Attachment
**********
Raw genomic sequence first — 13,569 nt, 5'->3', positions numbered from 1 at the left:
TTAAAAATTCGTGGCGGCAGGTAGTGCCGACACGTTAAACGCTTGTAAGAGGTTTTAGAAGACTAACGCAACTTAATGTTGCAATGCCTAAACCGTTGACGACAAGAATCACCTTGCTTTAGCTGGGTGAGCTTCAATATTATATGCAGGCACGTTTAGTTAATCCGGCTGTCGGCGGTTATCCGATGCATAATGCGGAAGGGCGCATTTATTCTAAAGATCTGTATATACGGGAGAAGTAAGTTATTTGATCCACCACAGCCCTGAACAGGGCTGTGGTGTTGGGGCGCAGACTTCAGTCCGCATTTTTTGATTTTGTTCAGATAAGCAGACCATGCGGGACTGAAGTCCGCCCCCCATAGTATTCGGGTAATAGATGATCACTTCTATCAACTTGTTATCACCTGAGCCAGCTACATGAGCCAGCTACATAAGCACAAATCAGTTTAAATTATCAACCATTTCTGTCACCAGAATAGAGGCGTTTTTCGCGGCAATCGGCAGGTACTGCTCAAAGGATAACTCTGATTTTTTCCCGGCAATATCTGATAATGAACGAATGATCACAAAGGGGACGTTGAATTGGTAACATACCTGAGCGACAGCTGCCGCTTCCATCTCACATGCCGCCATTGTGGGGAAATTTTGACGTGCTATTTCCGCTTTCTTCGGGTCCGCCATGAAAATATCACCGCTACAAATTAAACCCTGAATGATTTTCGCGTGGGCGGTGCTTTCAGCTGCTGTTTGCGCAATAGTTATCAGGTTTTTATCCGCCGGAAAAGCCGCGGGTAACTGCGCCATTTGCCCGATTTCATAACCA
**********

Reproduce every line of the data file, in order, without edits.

Raw genomic sequence first — 13,569 nt, 5'->3', positions numbered from 1 at the left:
TTAAAAATTCGTGGCGGCAGGTAGTGCCGACACGTTAAACGCTTGTAAGAGGTTTTAGAAGACTAACGCAACTTAATGTTGCAATGCCTAAACCGTTGACGACAAGAATCACCTTGCTTTAGCTGGGTGAGCTTCAATATTATATGCAGGCACGTTTAGTTAATCCGGCTGTCGGCGGTTATCCGATGCATAATGCGGAAGGGCGCATTTATTCTAAAGATCTGTATATACGGGAGAAGTAAGTTATTTGATCCACCACAGCCCTGAACAGGGCTGTGGTGTTGGGGCGCAGACTTCAGTCCGCATTTTTTGATTTTGTTCAGATAAGCAGACCATGCGGGACTGAAGTCCGCCCCCCATAGTATTCGGGTAATAGATGATCACTTCTATCAACTTGTTATCACCTGAGCCAGCTACATGAGCCAGCTACATAAGCACAAATCAGTTTAAATTATCAACCATTTCTGTCACCAGAATAGAGGCGTTTTTCGCGGCAATCGGCAGGTACTGCTCAAAGGATAACTCTGATTTTTTCCCGGCAATATCTGATAATGAACGAATGATCACAAAGGGGACGTTGAATTGGTAACATACCTGAGCGACAGCTGCCGCTTCCATCTCACATGCCGCCATTGTGGGGAAATTTTGACGTGCTATTTCCGCTTTCTTCGGGTCCGCCATGAAAATATCACCGCTACAAATTAAACCCTGAATGATTTTCGCGTGGGCGGTGCTTTCAGCTGCTGTTTGCGCAATAGTTATCAGGTTTTTATCCGCCGGAAAAGCCGCGGGTAACTGCGCCATTTGCCCGATTTCATAACCA